As a kid, with my nose in a book, I was often to be found in a library. This would be while the cool kids were outside playing the football with the jumpers for goalposts or hanging around the public toilets in the park snuffling glue from distressed plastic bags.
There are still libraries these days of course, but they are not what they were. Hindsight is a wonderful Technicolor thing and I don’t want to make it sound like the book depositories of my provincial British childhood were like the fabled library of Alexandria while the current ones are like some charity shop bargain bin, so let’s not overstate the case. But …
Standards have fallen! (As elderly colonels say in letters to the Daily Telegraph).
Partly it’s due to changes in technology and changes in demand. The libraries of my youth had books – lots of them, And that’s all they had. Now, many of the shelves in the libraries I frequent are filled with DVDs and CDs, so there are fewer books. Less money to spend on them so less depth of coverage and a more narrow pipe of knowledge. It’s harder to find what you are looking for these days especially if, like me, you want to research some quite curious and rarefied stuff for a book.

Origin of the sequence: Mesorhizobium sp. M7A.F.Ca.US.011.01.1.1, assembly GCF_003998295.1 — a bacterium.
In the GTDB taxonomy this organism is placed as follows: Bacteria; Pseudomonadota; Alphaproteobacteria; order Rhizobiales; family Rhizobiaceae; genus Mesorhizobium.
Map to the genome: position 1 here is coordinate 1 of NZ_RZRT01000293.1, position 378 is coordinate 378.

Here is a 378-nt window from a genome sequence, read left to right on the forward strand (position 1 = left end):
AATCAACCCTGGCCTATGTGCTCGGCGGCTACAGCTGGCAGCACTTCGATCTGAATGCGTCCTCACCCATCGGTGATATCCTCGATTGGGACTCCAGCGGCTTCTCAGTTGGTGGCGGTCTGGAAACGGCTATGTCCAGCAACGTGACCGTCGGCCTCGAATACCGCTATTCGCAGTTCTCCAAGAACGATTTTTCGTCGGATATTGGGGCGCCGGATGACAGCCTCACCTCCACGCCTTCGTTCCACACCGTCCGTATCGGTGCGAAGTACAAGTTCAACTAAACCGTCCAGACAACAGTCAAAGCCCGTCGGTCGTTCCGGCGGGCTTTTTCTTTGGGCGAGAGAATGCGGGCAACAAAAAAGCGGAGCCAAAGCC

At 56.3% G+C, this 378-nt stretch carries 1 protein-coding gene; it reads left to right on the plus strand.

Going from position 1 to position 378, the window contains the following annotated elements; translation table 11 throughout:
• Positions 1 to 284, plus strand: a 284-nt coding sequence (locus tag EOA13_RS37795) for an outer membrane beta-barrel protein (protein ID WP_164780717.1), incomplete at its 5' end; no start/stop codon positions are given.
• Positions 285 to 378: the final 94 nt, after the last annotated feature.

There’s the whole other realm of the Internet now and libraries have transformed themselves into Internet hubs with banks of computers filling more space where books used to be. Do we deplore this? No, of course we don’t! Well done Tim Berners-Lee and everyone else involved. The Internet is entirely wonderful – but I think we know that it lacks the depth of coverage found in a good book.
Alexander Pope said:
“A little knowledge is a dangerous thing, drink deep or taste not the Pierian spring.”
It’s ironic how few people know the second line of that couplet – but I digress.
So, purely in terms of availability of books, libraries have become more impoverished. We could say this is all because of the times – but there’s another reason, I speak of course of the budget cuts. Library closures and cutbacks are a ridiculously easy target when times are hard. Arts cuts generally are.
There’s a quote, possibly apocryphal, check it at your local library, which is attributed to Winston Churchill during the war. When asked to cut arts budgets he is said to have replied:
“Then what are we fighting for?”
Good libraries, well stocked with lots of quality books, are still of massive importance. Our culture and society needs them. it’s sad to see them corroded, and it’s a mistake.
What do you think about the way libraries are now, and what is the future for them?